When you mention the words, Mars, rover and AI (artificial intelligence) – it grabs peoples’ attention.
When you hear those words over a beer or two with a couple of colleagues who are actually working on a Mars rover project – it grabs your attention.
It was late 2018 when this conversation with the Melbourne Space Program (MSP) took place and that’s when the Monash Nova Rover team (MNR) identified the mutual need for extra help with the autonomous systems on their space exploration Mars rover called Wombat. From here the collaboration began.
The team from MSP are Jack McRobbie, Nina Averill (who were original members of the ACRUX-1 team), Emily Kuo and Andrew Stuart from MNR.
The MSP was keen to help MNR build the capabilities of a rover that is suitable for outer-space exploration. With that, the team developed an autonomous software system to safely navigate the rover between waypoints in a hostile environment.
“MSP has led the creation of our autonomous systems and assisted our members in upskilling in the autonomous field”, Henry Lourey team leader for Monash Nova Rover Team explained.
This is the second year that MNR and MSP were partners in the University Rover Challenge (URC) where the intention was to enter Wombat.
Above: simulation of Wombat. Credit: Jack McRobbie, MSP
“The first collaboration was in 2019 and we found the competition was beneficial to us both, and we decided to continue the partnership into 2020”, said Lourey.
URC is the world’s premier robotics student competition which takes place annually at the Mars Desert Research Station in Utah, USA. The ultimate goal of the competition is to design and build a rover that would be of use to early explorers on Mars.
Above: MSP team with Wombat. Image credit Monash Nova Rover
The basics of the competition are similar to the tasks performed by a NASA rover. These range from being able to pass through terrain to detecting any signatures of life in soil samples.
But unfortunately, this years’ competition has been cancelled due to the COVID-19 outbreak. However, only last week MNR had learnt that they received their System Acceptance Review (SAR) Results for 2020 and had the competition gone ahead they would have been invited to participate in URC2020. This is a great result for everyone involved as it is confirmation they are on the right path! 2021 will be an exciting year.
So, with this, we chatted with Jack McRobbie from MSP and Emily Kuo from MNR who worked on this project and asked them some questions.
Jack is the project lead for AI & Robotics Division at MSP. His role, and specifically for the rover collaboration, is fluid. It generally tends to consist of part project manager and part senior engineer.
Emily is the software lead of the MNR team, her main role is to communicate with other sub-teams in terms of what they need and oversee the integration of hardware so that everything is operational onboard the rover, and controllable from the base station.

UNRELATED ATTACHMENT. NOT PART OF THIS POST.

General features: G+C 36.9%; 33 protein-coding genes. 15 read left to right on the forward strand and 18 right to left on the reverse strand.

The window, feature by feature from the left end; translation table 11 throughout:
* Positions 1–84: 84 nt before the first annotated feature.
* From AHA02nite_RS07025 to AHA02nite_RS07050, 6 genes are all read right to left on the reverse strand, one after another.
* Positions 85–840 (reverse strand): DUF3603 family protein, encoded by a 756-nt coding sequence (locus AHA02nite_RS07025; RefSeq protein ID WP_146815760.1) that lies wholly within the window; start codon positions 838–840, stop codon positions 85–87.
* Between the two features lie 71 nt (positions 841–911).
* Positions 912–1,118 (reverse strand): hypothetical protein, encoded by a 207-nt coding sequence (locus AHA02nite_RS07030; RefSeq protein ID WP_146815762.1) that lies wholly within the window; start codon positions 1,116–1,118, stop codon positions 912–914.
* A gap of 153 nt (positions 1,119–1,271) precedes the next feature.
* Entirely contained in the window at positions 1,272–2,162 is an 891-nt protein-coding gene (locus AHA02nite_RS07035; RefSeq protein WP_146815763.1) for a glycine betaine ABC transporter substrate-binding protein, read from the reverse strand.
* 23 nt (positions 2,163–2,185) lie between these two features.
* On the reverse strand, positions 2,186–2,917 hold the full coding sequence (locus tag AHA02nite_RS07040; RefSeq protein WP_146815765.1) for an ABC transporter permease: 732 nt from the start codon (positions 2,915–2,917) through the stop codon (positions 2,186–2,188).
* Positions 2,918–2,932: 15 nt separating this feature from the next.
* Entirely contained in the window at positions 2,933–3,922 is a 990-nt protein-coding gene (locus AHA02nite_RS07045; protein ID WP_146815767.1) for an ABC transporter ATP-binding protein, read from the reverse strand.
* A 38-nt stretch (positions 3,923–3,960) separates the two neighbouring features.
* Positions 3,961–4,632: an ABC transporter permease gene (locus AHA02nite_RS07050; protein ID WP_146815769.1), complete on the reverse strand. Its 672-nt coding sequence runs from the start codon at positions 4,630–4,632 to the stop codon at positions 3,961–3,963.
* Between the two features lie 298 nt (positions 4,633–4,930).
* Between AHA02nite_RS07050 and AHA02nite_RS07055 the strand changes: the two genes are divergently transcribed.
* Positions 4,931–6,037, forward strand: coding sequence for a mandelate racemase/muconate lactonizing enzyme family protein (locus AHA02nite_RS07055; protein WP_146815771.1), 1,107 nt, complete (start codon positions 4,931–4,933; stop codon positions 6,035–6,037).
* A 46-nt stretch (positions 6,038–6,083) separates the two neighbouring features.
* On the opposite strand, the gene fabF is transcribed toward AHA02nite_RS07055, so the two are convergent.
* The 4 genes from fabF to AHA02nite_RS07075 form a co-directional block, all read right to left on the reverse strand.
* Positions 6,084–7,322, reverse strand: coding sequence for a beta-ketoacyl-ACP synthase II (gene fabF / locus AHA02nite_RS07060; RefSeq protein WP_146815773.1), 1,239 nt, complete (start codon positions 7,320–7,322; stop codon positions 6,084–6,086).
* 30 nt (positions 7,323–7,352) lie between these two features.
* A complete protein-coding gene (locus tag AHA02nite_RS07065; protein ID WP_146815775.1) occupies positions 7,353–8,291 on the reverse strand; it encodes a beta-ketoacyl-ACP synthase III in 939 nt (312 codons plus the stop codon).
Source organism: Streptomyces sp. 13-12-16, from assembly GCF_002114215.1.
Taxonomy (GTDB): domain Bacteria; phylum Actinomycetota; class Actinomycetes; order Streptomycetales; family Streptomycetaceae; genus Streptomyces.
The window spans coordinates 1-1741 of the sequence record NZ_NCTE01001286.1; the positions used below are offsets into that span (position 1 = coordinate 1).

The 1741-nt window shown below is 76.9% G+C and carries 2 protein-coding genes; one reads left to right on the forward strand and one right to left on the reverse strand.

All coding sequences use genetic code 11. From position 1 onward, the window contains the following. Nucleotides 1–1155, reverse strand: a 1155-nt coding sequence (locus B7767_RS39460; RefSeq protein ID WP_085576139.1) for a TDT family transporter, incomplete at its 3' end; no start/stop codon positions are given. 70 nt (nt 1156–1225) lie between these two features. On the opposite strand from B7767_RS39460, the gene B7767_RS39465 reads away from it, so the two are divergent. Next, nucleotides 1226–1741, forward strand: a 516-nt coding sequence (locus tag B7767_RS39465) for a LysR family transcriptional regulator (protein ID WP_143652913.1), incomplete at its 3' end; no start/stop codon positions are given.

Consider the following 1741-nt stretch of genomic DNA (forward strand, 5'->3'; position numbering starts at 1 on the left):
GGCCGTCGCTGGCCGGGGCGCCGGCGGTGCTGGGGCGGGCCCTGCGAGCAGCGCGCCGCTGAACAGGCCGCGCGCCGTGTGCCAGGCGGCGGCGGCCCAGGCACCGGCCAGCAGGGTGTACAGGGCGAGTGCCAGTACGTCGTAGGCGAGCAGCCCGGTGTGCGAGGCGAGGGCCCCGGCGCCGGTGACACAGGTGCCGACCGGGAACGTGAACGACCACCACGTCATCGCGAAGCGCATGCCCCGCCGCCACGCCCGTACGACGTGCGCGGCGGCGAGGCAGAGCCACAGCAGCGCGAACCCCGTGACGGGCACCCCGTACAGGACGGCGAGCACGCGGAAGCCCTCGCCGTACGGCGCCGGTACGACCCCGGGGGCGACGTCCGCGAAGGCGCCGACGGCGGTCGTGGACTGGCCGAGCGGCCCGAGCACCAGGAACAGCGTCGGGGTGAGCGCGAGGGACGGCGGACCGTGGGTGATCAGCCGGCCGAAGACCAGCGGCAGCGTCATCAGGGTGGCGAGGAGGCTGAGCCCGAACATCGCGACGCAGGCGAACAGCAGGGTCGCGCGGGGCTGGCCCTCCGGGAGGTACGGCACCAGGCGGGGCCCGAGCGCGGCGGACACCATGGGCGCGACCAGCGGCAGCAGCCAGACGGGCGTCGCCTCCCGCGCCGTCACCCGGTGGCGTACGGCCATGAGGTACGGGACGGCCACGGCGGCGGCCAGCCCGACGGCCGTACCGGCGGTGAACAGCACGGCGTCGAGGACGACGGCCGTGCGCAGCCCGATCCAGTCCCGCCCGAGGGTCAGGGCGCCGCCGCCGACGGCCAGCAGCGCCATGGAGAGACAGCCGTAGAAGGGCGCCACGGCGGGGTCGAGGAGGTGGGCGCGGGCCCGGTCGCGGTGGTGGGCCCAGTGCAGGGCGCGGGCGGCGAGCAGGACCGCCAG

What did you hope to get out of from this unbelievable experience?
Jack: "After working on ACRUX-1, I wanted to learn more about the emerging field of AI and intelligent robotics. My principal goal was to become as well versed in robotics algorithms and techniques as I was familiar with CubeSat development. Besides that, the project is very exciting, and I get a lot of personal satisfaction out of these projects and that is a constant driver for whatever I work on, this project was no different".
Emily: "I've already gained many things from the year or so I've been on the team. Of course, there's all the practical experience like being able to apply knowledge gained from university and understanding the context behind it; but more than that, on the Nova Rover team I've been able to work alongside some many amazing people and improve my abilities while contributing to something very worthwhile. Looking back on it, those memories will be the ones that last the longest."
With the competition cancelled for this year what are your next steps?
Jack: "We will likely continue development and test what we can in simulation, the project remains an engaging software-based problem. MSP also will be launching a few new projects under the umbrella of the AI & Robotics division, so I'll be working on those as well. Obviously, with the competition being cancelled was disappointing but not unexpected. The main goals of learning and technical development remain achievable though, even without the competition. So, we will be looking to continue to achieve MSP's mission through our work."
Emily: "As a whole team, we plan to take it in stride and see what we could gain from what might be an otherwise disheartening situation; time being the main thing. We will re-evaluate ways to improve, to experiment, and to tinker on new things we couldn't usually do with the quick turnover for a yearly competition. Although on the software team, there are still many developments we can proceed with remotely."
In conclusion, MSP would like to thank the MNR team for the experience our volunteers have gained and to be part of this fantastic opportunity.